What happens when a human drinks seawater?

Lost at Sea
Seawater all around, but none for drinking. Image by egroj.
If you’ve seen the various survival shows on the Discovery Channel, you already know the answer to this question. From the various how-to-survive shows like Man vs Wild, Survivor Man to the ones that retell the tales of those who survived disasters at sea one thing has been taught to us all: seawater is not safe for human consumption.

The taste of seawater is a dead giveaway: too much salt can damage the human body.

Remember that seawater is 3.5% or (35 g/L, or 599 mM) salt or dissolved minerals ((salinity measurement is a total of all the salts that are dissolved in the water. Although 35 parts per thousand is not very concentrated (the same as 3.5 parts per hundred, o/o, or percent) the water in the oceans tastes very salty.Source)). If you drink seawater in a desperate attempt to survive out in the ocean you would just do more harm to your body and increase your chances of dying instead of living long enough until rescue arrives.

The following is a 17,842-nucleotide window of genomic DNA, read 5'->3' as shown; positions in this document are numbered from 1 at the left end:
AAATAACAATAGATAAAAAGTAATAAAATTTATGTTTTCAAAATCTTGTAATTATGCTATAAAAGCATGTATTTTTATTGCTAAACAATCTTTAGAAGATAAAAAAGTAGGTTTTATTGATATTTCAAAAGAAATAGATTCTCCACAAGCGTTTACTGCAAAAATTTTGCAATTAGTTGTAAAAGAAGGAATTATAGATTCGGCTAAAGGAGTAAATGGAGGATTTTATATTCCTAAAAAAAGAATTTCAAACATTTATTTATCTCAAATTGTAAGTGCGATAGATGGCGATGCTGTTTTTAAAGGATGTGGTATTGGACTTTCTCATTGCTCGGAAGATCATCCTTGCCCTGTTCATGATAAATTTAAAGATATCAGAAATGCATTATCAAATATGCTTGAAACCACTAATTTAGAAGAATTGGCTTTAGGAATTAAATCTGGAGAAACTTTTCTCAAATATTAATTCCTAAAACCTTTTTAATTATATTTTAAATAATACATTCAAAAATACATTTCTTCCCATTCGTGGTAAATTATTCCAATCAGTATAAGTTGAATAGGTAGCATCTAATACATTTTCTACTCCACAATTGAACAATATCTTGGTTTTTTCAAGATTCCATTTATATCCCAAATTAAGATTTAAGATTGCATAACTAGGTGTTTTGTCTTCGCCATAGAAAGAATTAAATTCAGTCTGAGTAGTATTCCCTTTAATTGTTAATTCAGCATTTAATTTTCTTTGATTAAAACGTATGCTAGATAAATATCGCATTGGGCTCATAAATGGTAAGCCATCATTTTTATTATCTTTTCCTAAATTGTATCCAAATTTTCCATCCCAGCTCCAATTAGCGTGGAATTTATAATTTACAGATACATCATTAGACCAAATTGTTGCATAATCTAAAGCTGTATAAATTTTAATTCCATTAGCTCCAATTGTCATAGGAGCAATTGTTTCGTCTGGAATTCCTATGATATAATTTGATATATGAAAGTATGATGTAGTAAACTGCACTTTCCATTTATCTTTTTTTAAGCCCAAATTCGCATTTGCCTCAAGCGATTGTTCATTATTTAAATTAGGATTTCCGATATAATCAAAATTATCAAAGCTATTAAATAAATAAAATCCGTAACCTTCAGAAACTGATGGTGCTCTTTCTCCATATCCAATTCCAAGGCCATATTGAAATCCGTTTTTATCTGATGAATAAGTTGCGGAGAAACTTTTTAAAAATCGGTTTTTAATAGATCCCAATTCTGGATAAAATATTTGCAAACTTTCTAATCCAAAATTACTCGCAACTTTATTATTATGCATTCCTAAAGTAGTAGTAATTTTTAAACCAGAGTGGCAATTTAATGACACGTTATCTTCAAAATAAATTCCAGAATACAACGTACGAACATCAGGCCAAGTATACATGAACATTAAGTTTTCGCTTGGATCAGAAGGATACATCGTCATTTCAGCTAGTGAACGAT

This would lead to Hypernatremia (hyper= too much + natr= sodium + emia=in the blood) a condition of having too much salt and too little water in your body ((This water loss can occur from illnesses with vomiting or diarrhea, excessive sweating from exercise or fever, or from drinking fluid that has too high concentrations of salt. Source.)). Simply because your body will work extra hard to get rid of the increased excess salt. This process requires water and since your body is the only source of water with lower salt concentrations, you would actually need more water to survive. It would make your situation much worse than before.

Dehydration would worsen and your chances of making it out alive is greatly decreased. That’s one of the perils of being lost at sea, you’re surrounded by water and yet not a single drop is readily safe for drinking.

Image by egroj

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